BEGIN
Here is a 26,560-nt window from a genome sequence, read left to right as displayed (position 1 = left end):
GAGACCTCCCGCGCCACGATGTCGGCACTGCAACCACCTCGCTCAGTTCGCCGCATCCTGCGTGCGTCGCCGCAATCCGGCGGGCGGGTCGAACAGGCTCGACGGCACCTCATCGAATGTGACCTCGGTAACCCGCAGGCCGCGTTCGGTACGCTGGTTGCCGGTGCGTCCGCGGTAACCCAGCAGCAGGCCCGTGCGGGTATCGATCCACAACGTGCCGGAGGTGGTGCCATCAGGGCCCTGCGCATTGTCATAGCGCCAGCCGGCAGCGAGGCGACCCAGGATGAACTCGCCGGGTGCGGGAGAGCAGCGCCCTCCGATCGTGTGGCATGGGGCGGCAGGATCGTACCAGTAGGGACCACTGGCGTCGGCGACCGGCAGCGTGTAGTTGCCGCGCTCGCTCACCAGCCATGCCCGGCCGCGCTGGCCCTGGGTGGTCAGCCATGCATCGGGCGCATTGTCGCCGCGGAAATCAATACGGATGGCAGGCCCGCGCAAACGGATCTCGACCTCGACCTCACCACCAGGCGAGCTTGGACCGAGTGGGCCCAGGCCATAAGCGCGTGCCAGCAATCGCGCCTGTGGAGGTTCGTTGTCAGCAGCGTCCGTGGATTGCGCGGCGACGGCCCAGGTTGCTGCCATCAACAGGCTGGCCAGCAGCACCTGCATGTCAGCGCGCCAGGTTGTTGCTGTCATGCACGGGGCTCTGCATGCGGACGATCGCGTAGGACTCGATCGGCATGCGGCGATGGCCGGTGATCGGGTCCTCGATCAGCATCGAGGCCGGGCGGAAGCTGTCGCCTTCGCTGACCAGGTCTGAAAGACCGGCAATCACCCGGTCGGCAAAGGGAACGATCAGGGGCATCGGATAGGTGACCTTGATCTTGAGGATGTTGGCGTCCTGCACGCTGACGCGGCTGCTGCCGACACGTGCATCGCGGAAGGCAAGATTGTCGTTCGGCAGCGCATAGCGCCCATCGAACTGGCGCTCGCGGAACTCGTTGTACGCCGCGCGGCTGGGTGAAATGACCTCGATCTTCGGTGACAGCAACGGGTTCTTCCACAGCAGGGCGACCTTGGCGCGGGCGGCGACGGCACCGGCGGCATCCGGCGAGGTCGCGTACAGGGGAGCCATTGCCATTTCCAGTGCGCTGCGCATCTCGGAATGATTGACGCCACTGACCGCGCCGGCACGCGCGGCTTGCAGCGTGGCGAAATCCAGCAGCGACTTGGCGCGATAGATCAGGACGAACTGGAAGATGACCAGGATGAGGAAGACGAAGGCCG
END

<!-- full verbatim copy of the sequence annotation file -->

Here is a 26,560-nt window from a genome sequence, read left to right as displayed (position 1 = left end):
GAGACCTCCCGCGCCACGATGTCGGCACTGCAACCACCTCGCTCAGTTCGCCGCATCCTGCGTGCGTCGCCGCAATCCGGCGGGCGGGTCGAACAGGCTCGACGGCACCTCATCGAATGTGACCTCGGTAACCCGCAGGCCGCGTTCGGTACGCTGGTTGCCGGTGCGTCCGCGGTAACCCAGCAGCAGGCCCGTGCGGGTATCGATCCACAACGTGCCGGAGGTGGTGCCATCAGGGCCCTGCGCATTGTCATAGCGCCAGCCGGCAGCGAGGCGACCCAGGATGAACTCGCCGGGTGCGGGAGAGCAGCGCCCTCCGATCGTGTGGCATGGGGCGGCAGGATCGTACCAGTAGGGACCACTGGCGTCGGCGACCGGCAGCGTGTAGTTGCCGCGCTCGCTCACCAGCCATGCCCGGCCGCGCTGGCCCTGGGTGGTCAGCCATGCATCGGGCGCATTGTCGCCGCGGAAATCAATACGGATGGCAGGCCCGCGCAAACGGATCTCGACCTCGACCTCACCACCAGGCGAGCTTGGACCGAGTGGGCCCAGGCCATAAGCGCGTGCCAGCAATCGCGCCTGTGGAGGTTCGTTGTCAGCAGCGTCCGTGGATTGCGCGGCGACGGCCCAGGTTGCTGCCATCAACAGGCTGGCCAGCAGCACCTGCATGTCAGCGCGCCAGGTTGTTGCTGTCATGCACGGGGCTCTGCATGCGGACGATCGCGTAGGACTCGATCGGCATGCGGCGATGGCCGGTGATCGGGTCCTCGATCAGCATCGAGGCCGGGCGGAAGCTGTCGCCTTCGCTGACCAGGTCTGAAAGACCGGCAATCACCCGGTCGGCAAAGGGAACGATCAGGGGCATCGGATAGGTGACCTTGATCTTGAGGATGTTGGCGTCCTGCACGCTGACGCGGCTGCTGCCGACACGTGCATCGCGGAAGGCAAGATTGTCGTTCGGCAGCGCATAGCGCCCATCGAACTGGCGCTCGCGGAACTCGTTGTACGCCGCGCGGCTGGGTGAAATGACCTCGATCTTCGGTGACAGCAACGGGTTCTTCCACAGCAGGGCGACCTTGGCGCGGGCGGCGACGGCACCGGCGGCATCCGGCGAGGTCGCGTACAGGGGAGCCATTGCCATTTCCAGTGCGCTGCGCATCTCGGAATGATTGACGCCACTGACCGCGCCGGCACGCGCGGCTTGCAGCGTGGCGAAATCCAGCAGCGACTTGGCGCGATAGATCAGGACGAACTGGAAGATGACCAGGATGAGGAAGACGAAGGCCG